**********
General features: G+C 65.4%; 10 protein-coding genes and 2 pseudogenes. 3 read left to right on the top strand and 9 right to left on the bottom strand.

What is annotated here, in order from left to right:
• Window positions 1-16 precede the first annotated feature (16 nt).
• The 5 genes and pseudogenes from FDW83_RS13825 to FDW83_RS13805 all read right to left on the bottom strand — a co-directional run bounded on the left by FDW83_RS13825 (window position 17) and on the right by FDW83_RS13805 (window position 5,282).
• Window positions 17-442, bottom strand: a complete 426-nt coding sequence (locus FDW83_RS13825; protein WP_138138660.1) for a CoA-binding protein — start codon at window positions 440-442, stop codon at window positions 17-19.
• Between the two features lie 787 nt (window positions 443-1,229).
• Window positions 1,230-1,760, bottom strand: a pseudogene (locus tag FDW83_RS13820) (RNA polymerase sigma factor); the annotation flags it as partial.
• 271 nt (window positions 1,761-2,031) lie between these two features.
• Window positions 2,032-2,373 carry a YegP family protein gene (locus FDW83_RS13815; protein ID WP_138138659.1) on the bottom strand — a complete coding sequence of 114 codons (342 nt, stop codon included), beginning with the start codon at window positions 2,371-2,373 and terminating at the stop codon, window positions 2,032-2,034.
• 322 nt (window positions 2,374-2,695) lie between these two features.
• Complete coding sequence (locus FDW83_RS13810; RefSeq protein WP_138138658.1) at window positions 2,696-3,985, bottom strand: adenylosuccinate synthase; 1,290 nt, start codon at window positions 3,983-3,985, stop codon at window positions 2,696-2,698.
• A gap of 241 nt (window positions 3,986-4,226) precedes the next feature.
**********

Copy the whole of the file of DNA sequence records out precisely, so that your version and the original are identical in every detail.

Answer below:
General features: G+C 65.4%; 10 protein-coding genes and 2 pseudogenes. 3 read left to right on the top strand and 9 right to left on the bottom strand.

What is annotated here, in order from left to right:
• Window positions 1-16 precede the first annotated feature (16 nt).
• The 5 genes and pseudogenes from FDW83_RS13825 to FDW83_RS13805 all read right to left on the bottom strand — a co-directional run bounded on the left by FDW83_RS13825 (window position 17) and on the right by FDW83_RS13805 (window position 5,282).
• Window positions 17-442, bottom strand: a complete 426-nt coding sequence (locus FDW83_RS13825; protein WP_138138660.1) for a CoA-binding protein — start codon at window positions 440-442, stop codon at window positions 17-19.
• Between the two features lie 787 nt (window positions 443-1,229).
• Window positions 1,230-1,760, bottom strand: a pseudogene (locus tag FDW83_RS13820) (RNA polymerase sigma factor); the annotation flags it as partial.
• 271 nt (window positions 1,761-2,031) lie between these two features.
• Window positions 2,032-2,373 carry a YegP family protein gene (locus FDW83_RS13815; protein ID WP_138138659.1) on the bottom strand — a complete coding sequence of 114 codons (342 nt, stop codon included), beginning with the start codon at window positions 2,371-2,373 and terminating at the stop codon, window positions 2,032-2,034.
• 322 nt (window positions 2,374-2,695) lie between these two features.
• Complete coding sequence (locus FDW83_RS13810; RefSeq protein WP_138138658.1) at window positions 2,696-3,985, bottom strand: adenylosuccinate synthase; 1,290 nt, start codon at window positions 3,983-3,985, stop codon at window positions 2,696-2,698.
• A gap of 241 nt (window positions 3,986-4,226) precedes the next feature.